St. Clair County Remnants Of The Past

 

St. Clair County
Remnants Of The Past

Early St. Clair County Settlers



Missouri History Encyclopedia, 1901:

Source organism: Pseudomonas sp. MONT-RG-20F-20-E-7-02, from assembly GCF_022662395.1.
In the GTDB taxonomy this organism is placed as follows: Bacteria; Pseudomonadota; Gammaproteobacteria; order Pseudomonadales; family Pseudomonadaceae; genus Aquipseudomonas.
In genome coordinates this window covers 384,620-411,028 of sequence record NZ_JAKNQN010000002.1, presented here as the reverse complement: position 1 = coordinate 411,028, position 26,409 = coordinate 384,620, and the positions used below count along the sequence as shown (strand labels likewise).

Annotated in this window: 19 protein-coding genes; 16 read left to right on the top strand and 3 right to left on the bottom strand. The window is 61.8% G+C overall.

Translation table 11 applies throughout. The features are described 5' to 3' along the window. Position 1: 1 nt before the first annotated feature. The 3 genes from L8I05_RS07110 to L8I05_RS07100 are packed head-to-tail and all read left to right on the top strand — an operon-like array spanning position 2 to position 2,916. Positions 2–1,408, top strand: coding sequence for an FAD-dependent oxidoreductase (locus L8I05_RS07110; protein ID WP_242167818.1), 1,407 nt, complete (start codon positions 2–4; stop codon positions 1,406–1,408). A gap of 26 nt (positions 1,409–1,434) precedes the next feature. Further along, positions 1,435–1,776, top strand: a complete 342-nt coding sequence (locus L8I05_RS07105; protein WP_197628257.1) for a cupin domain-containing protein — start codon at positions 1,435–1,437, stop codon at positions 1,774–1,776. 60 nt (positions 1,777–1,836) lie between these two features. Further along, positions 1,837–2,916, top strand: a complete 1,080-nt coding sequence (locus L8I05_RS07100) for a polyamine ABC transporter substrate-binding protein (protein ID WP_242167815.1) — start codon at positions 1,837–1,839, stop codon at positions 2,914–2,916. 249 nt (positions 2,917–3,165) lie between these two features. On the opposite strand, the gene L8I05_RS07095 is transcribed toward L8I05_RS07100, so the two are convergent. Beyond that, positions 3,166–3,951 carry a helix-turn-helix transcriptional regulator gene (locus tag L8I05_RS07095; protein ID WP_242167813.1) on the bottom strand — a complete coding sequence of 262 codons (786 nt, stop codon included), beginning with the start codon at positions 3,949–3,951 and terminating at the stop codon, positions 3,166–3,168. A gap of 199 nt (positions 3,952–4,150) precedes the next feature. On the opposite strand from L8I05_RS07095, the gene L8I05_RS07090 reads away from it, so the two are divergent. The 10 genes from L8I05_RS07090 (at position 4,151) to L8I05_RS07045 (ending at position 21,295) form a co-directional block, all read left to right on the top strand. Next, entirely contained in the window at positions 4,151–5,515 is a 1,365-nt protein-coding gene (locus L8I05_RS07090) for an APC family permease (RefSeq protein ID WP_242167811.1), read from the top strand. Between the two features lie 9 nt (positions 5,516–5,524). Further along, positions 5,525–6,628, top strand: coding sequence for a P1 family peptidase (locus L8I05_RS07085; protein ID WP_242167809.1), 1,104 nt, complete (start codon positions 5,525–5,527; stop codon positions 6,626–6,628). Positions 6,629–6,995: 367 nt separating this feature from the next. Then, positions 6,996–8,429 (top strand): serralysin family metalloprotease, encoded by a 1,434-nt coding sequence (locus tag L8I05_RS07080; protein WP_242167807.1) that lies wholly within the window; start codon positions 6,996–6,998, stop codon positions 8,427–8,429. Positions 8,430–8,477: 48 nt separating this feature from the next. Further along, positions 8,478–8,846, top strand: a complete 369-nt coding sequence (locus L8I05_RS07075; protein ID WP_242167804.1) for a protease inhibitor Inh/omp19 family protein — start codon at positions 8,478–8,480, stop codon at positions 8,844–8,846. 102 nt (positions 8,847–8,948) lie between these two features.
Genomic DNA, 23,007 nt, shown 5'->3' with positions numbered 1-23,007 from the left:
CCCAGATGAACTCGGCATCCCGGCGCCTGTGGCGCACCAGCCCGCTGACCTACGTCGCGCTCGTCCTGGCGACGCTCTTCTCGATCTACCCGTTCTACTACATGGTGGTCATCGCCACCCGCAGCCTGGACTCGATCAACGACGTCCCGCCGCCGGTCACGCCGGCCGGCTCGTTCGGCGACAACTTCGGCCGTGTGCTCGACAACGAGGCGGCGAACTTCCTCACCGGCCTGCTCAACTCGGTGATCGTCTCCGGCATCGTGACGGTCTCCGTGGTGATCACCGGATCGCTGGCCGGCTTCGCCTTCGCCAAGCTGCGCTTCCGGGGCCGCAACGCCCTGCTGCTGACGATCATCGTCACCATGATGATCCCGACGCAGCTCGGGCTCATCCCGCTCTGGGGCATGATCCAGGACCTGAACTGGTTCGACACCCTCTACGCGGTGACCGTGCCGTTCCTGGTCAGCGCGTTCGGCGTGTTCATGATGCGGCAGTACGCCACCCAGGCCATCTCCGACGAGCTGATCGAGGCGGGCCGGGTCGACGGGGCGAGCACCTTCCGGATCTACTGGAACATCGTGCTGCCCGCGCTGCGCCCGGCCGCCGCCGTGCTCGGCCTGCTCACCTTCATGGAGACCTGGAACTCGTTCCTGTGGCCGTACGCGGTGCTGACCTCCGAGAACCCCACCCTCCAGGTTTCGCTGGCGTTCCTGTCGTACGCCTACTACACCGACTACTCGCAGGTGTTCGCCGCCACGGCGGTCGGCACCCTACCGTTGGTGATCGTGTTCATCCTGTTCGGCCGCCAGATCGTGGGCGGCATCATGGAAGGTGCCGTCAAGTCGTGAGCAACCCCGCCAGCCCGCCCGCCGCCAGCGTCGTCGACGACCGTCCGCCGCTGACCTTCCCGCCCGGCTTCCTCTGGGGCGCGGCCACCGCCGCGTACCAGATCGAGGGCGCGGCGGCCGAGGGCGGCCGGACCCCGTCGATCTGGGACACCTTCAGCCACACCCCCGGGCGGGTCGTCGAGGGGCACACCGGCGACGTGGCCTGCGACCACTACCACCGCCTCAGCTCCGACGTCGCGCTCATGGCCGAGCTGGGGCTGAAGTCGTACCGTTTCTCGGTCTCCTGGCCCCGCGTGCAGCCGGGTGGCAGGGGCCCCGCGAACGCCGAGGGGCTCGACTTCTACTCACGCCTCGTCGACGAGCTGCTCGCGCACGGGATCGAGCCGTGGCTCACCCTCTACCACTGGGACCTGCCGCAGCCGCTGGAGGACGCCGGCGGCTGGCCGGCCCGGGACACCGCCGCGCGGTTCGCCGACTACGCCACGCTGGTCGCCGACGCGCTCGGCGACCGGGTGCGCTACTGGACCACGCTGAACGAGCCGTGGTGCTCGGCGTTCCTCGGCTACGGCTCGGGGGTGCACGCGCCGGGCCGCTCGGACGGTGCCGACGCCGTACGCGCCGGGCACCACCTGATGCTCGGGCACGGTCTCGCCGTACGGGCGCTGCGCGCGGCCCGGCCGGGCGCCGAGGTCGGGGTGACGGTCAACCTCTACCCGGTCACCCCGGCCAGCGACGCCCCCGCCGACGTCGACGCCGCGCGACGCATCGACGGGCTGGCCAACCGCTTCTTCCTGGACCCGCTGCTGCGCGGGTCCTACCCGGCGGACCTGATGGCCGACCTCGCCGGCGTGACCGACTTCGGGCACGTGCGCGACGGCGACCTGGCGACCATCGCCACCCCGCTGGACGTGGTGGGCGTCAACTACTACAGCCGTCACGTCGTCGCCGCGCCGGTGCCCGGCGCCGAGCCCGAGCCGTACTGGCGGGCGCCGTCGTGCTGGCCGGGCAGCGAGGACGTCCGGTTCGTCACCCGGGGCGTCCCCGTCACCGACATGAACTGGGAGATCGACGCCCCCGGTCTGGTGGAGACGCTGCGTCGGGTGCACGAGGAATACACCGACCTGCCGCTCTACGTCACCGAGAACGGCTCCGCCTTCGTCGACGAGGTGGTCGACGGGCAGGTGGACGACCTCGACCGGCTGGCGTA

St. Clair County – The first white man of whom there is record was Jacob Coonce, a hunter who came in 1827. In 1831 he built a cabin, the first in the region, near the Sac River, about three miles northeast of the present site of Roscoe. This he soon abandoned to make his home on Brush Creek, in the southern part of what is now St. Clair County. In 1833 Ebenezer and William Gash located on Coon Creek. The Culbertson brothers, Isaac, Joseph and Ira, settled nearby in 1835, and later the same year James and Robert Gardner settled farther southeast in the Coon Creek neighborhood. Other early settlers were Daniel, Joseph and Calvin Waldo, on the Sac River, south of the present site of Osceola. Calvin made his home in the big bend, where he opened a store, the second in what is now the county. In 1834 Joseph Montgomery located in the Osage River, south of the Monegaw Springs. He was one of the first county justices and became a State Senator and surveyor for Cedar and Dade Counties. The same year came to the same neighborhood Jesse, Charles and Lindsey Applegate. Charles and Lindsey put up a small watermill. Jesse was a surveyor, and did much surveying for the United States. The first settlers on or near the present site of Osceola were Daniel Perrin, Jonas Musgrove, Philip Crow, Reuben S. Nance and Ashby Peebly in 1835, and Dr. Pleasant M. Cox, with his brothers William and Joseph in 1836; Richard P. Crutchfield later the same year. All were from Kentucky or Tennessee. Nance was county surveyor from 1841 to 1861. Among the settlers of that day was Littleton Lunsford, a “hard shell” Baptist preacher, noted for his wonderful command of language and fervid oratory, though an uneducated man. December 10, 1833, James Gardner and Jesse Applegate were chosen justices of the peace. In 1845, Joseph Montgomery, Calvin Waldo and Thomas F. Wright were named commissioners to hold an election for location of a county seat. Under the organic act the first county court sat at the house of William Gash, the judges being Joseph Montgomery, William Gash, and Hugh Barnett, Sr. The next session was held at the same place and two succeeding sessions were held at Wyatt’s Grove. In November 1841 the seat was established at Osceola. The first circuit court was also held at Gash’s house March 29, 1841, Judge Foster P. Wright presiding. Charles P. Bullock was clerk and John Smarr was Sheriff. A succeeding session was also held there, and the third court term was held at the house of Pleasant M. Cox, in Osceola, November 29, 1841. Nathaniel Bell was the first representative in the Legislature, elected in 1841.